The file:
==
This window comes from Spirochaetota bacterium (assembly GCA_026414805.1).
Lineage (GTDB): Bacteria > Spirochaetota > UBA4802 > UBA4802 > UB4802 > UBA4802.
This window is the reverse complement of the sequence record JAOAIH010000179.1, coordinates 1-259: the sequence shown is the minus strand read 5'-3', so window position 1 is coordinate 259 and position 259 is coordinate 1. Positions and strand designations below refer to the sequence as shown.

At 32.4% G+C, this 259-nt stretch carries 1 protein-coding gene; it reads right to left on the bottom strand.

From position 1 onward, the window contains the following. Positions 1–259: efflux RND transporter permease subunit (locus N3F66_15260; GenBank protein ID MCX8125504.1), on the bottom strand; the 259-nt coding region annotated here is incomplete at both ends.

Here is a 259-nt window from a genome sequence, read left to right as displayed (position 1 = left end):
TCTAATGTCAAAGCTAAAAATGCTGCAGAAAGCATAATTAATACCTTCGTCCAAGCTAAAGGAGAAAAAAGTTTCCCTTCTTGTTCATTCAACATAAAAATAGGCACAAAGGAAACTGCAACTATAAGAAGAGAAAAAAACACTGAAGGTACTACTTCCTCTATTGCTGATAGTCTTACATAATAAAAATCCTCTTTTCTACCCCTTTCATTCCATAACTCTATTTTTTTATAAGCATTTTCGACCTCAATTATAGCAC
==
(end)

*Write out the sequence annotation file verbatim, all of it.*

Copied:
This window comes from Spirochaetota bacterium (assembly GCA_026414805.1).
Lineage (GTDB): Bacteria > Spirochaetota > UBA4802 > UBA4802 > UB4802 > UBA4802.
This window is the reverse complement of the sequence record JAOAIH010000179.1, coordinates 1-259: the sequence shown is the minus strand read 5'-3', so window position 1 is coordinate 259 and position 259 is coordinate 1. Positions and strand designations below refer to the sequence as shown.

At 32.4% G+C, this 259-nt stretch carries 1 protein-coding gene; it reads right to left on the bottom strand.

From position 1 onward, the window contains the following. Positions 1–259: efflux RND transporter permease subunit (locus N3F66_15260; GenBank protein ID MCX8125504.1), on the bottom strand; the 259-nt coding region annotated here is incomplete at both ends.

Here is a 259-nt window from a genome sequence, read left to right as displayed (position 1 = left end):
TCTAATGTCAAAGCTAAAAATGCTGCAGAAAGCATAATTAATACCTTCGTCCAAGCTAAAGGAGAAAAAAGTTTCCCTTCTTGTTCATTCAACATAAAAATAGGCACAAAGGAAACTGCAACTATAAGAAGAGAAAAAAACACTGAAGGTACTACTTCCTCTATTGCTGATAGTCTTACATAATAAAAATCCTCTTTTCTACCCCTTTCATTCCATAACTCTATTTTTTTATAAGCATTTTCGACCTCAATTATAGCAC